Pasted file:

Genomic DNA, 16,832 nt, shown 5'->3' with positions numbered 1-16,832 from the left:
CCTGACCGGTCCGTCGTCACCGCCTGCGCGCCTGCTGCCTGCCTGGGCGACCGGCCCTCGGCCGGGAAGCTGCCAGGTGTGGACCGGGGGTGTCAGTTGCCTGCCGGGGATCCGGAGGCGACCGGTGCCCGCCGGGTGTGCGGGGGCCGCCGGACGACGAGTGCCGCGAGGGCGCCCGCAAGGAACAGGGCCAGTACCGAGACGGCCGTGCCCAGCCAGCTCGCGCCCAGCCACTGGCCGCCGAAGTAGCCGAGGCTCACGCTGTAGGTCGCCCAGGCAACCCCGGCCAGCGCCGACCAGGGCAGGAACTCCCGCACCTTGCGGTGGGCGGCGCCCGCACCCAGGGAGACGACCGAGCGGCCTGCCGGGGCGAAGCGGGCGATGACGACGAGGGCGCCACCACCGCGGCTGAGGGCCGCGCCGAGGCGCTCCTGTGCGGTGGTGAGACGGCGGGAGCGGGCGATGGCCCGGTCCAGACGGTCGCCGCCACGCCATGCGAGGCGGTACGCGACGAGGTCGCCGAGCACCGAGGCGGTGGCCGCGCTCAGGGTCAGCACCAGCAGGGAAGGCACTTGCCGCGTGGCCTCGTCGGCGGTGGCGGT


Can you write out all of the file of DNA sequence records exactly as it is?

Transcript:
Genomic DNA, 16,832 nt, shown 5'->3' with positions numbered 1-16,832 from the left:
CCTGACCGGTCCGTCGTCACCGCCTGCGCGCCTGCTGCCTGCCTGGGCGACCGGCCCTCGGCCGGGAAGCTGCCAGGTGTGGACCGGGGGTGTCAGTTGCCTGCCGGGGATCCGGAGGCGACCGGTGCCCGCCGGGTGTGCGGGGGCCGCCGGACGACGAGTGCCGCGAGGGCGCCCGCAAGGAACAGGGCCAGTACCGAGACGGCCGTGCCCAGCCAGCTCGCGCCCAGCCACTGGCCGCCGAAGTAGCCGAGGCTCACGCTGTAGGTCGCCCAGGCAACCCCGGCCAGCGCCGACCAGGGCAGGAACTCCCGCACCTTGCGGTGGGCGGCGCCCGCACCCAGGGAGACGACCGAGCGGCCTGCCGGGGCGAAGCGGGCGATGACGACGAGGGCGCCACCACCGCGGCTGAGGGCCGCGCCGAGGCGCTCCTGTGCGGTGGTGAGACGGCGGGAGCGGGCGATGGCCCGGTCCAGACGGTCGCCGCCACGCCATGCGAGGCGGTACGCGACGAGGTCGCCGAGCACCGAGGCGGTGGCCGCGCTCAGGGTCAGCACCAGCAGGGAAGGCACTTGCCGCGTGGCCTCGTCGGCGGTGGCGGT